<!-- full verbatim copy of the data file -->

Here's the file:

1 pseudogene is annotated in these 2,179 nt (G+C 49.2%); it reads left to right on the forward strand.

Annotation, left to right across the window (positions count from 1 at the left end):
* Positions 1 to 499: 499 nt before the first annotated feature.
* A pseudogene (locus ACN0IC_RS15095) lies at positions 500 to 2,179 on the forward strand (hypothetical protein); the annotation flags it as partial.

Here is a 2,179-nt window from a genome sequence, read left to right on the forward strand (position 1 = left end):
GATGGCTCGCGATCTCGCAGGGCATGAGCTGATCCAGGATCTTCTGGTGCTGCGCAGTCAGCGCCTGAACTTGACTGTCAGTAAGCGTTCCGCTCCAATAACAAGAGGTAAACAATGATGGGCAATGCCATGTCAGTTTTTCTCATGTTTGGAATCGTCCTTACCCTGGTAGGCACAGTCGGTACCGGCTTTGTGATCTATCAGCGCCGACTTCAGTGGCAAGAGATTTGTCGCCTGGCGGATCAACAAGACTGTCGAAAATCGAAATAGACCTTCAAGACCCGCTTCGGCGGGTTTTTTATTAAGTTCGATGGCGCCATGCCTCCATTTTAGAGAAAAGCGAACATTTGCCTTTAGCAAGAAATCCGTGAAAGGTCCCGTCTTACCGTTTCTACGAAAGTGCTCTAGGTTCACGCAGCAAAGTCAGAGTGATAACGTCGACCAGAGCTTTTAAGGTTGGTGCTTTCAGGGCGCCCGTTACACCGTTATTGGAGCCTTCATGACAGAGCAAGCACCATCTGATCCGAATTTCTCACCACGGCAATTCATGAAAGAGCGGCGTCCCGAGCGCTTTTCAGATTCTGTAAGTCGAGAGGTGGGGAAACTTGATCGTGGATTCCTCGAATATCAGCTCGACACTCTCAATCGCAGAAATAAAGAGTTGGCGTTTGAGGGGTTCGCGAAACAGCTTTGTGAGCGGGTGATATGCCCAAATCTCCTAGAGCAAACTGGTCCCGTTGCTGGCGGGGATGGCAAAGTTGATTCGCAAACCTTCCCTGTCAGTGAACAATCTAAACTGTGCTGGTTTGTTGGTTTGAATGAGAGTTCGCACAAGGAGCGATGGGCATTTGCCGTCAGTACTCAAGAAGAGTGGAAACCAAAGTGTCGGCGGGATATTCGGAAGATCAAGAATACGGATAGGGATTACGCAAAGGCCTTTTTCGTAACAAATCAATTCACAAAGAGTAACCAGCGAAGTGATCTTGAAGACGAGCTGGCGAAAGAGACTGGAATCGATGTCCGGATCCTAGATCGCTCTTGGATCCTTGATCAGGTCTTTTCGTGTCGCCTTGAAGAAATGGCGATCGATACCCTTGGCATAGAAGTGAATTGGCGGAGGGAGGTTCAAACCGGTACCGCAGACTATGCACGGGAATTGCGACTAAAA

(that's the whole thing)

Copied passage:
1 pseudogene is annotated in these 2,179 nt (G+C 49.2%); it reads left to right on the forward strand.

Annotation, left to right across the window (positions count from 1 at the left end):
* Positions 1 to 499: 499 nt before the first annotated feature.
* A pseudogene (locus ACN0IC_RS15095) lies at positions 500 to 2,179 on the forward strand (hypothetical protein); the annotation flags it as partial.

Here is a 2,179-nt window from a genome sequence, read left to right on the forward strand (position 1 = left end):
GATGGCTCGCGATCTCGCAGGGCATGAGCTGATCCAGGATCTTCTGGTGCTGCGCAGTCAGCGCCTGAACTTGACTGTCAGTAAGCGTTCCGCTCCAATAACAAGAGGTAAACAATGATGGGCAATGCCATGTCAGTTTTTCTCATGTTTGGAATCGTCCTTACCCTGGTAGGCACAGTCGGTACCGGCTTTGTGATCTATCAGCGCCGACTTCAGTGGCAAGAGATTTGTCGCCTGGCGGATCAACAAGACTGTCGAAAATCGAAATAGACCTTCAAGACCCGCTTCGGCGGGTTTTTTATTAAGTTCGATGGCGCCATGCCTCCATTTTAGAGAAAAGCGAACATTTGCCTTTAGCAAGAAATCCGTGAAAGGTCCCGTCTTACCGTTTCTACGAAAGTGCTCTAGGTTCACGCAGCAAAGTCAGAGTGATAACGTCGACCAGAGCTTTTAAGGTTGGTGCTTTCAGGGCGCCCGTTACACCGTTATTGGAGCCTTCATGACAGAGCAAGCACCATCTGATCCGAATTTCTCACCACGGCAATTCATGAAAGAGCGGCGTCCCGAGCGCTTTTCAGATTCTGTAAGTCGAGAGGTGGGGAAACTTGATCGTGGATTCCTCGAATATCAGCTCGACACTCTCAATCGCAGAAATAAAGAGTTGGCGTTTGAGGGGTTCGCGAAACAGCTTTGTGAGCGGGTGATATGCCCAAATCTCCTAGAGCAAACTGGTCCCGTTGCTGGCGGGGATGGCAAAGTTGATTCGCAAACCTTCCCTGTCAGTGAACAATCTAAACTGTGCTGGTTTGTTGGTTTGAATGAGAGTTCGCACAAGGAGCGATGGGCATTTGCCGTCAGTACTCAAGAAGAGTGGAAACCAAAGTGTCGGCGGGATATTCGGAAGATCAAGAATACGGATAGGGATTACGCAAAGGCCTTTTTCGTAACAAATCAATTCACAAAGAGTAACCAGCGAAGTGATCTTGAAGACGAGCTGGCGAAAGAGACTGGAATCGATGTCCGGATCCTAGATCGCTCTTGGATCCTTGATCAGGTCTTTTCGTGTCGCCTTGAAGAAATGGCGATCGATACCCTTGGCATAGAAGTGAATTGGCGGAGGGAGGTTCAAACCGGTACCGCAGACTATGCACGGGAATTGCGACTAAAA